"Dawn of the Planet of the Apes" swings into theaters this week, continuing one of the most surprisingly enduring franchises in movie history.
What if I told you a movie was about four bikers who destroy a pawnshop, cause significant damage to a bar and are chased out of it by angry drinkers? Then I told you the same four bikers break into a private residence and a barn, steal two cars, crash a high school party where everyone is drinking and having sex and commit other serious crimes.
The documentary "Ivory Tower" examines the state of higher education in the United States. And while its entry into limited release this weekend has thus far been quiet, it could end up making a lot of noise.
Netflix's most successful original series returned a few weeks ago for Season 2 with its dazzling array of rich characters and sardonic, femme-skewing wit.
The most important thing to know about "The Rover" is it's an earnest, fearless attempt to explore the human soul and motion pictures as an art form.
In many ways, "22 Jump Street" is a typical comedy of the mid-teens.
"Edge of Tomorrow" is probably the most entertaining mess we'll see all year. I can't remember the last time I had so much fun watching a movie that makes so little sense.
Each year, critics and fanboys eventually start arguing over which summer blockbuster is the best of the season. It's probably too early to start that conversation, but it's unlikely any other major summer release will equal "X-Men: Days of Future Past" for screenwriting craft, characterization or complexity.
I am stunned to discover how many moviegoers are excited to see another "Godzilla" movie.
"Neighbors" is the next big comedy of the summer season and pretty much exactly what you'd expect from a movie co-starring Seth Rogen and Zac Efron.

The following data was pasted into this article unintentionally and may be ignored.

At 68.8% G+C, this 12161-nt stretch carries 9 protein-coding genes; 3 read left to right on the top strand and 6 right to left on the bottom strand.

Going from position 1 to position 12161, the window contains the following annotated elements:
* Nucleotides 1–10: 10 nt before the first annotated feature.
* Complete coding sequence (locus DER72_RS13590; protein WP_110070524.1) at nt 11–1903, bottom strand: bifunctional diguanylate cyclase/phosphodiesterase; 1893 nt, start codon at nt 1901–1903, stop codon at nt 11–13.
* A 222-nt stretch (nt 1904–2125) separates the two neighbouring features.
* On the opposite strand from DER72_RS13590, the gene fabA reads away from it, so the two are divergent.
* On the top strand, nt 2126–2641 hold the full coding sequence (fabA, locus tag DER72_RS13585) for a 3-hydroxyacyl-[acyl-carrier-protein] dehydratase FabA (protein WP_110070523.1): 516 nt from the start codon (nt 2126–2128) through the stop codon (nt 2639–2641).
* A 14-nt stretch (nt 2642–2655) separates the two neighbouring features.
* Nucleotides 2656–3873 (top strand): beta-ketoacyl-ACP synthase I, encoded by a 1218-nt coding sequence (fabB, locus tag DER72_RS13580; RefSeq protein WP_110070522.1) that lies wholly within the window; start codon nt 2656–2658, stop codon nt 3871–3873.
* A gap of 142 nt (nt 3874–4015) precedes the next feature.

"The Amazing Spider-Man 2" swung into theaters last weekend, debuting at No. 1 in box office and officially launching the summer season.
It is entirely possible we have exhausted the potential of the mainstream super-hero movie. I say "mainstream" because it will always be possible for some daring storyteller to do something that turns the genre upside down.
Spider-Man slings us into the summer season this weekend.
Director Nick Cassavetes' female-bonding, cheating-husband-punishing comedy "The Other Woman" sets a new bar for erratic storytelling.
The British drama "The Railway Man" is based on the memoir of the same title by Eric Lomax, and the best thing I can say for the movie is it makes me want to read the book.
"Guardians of the Galaxy" is the most purely entertaining movie of the summer. It isn't even a contest.
You're going to hear strange popping sounds Friday afternoon around the time "Lucy" has its first showing. They will be the sounds of scientists' heads exploding all around the world.
"The Purge: Anarchy" is a political polemic disguised as a horror film. I view that as a good thing, but horror fans may not.
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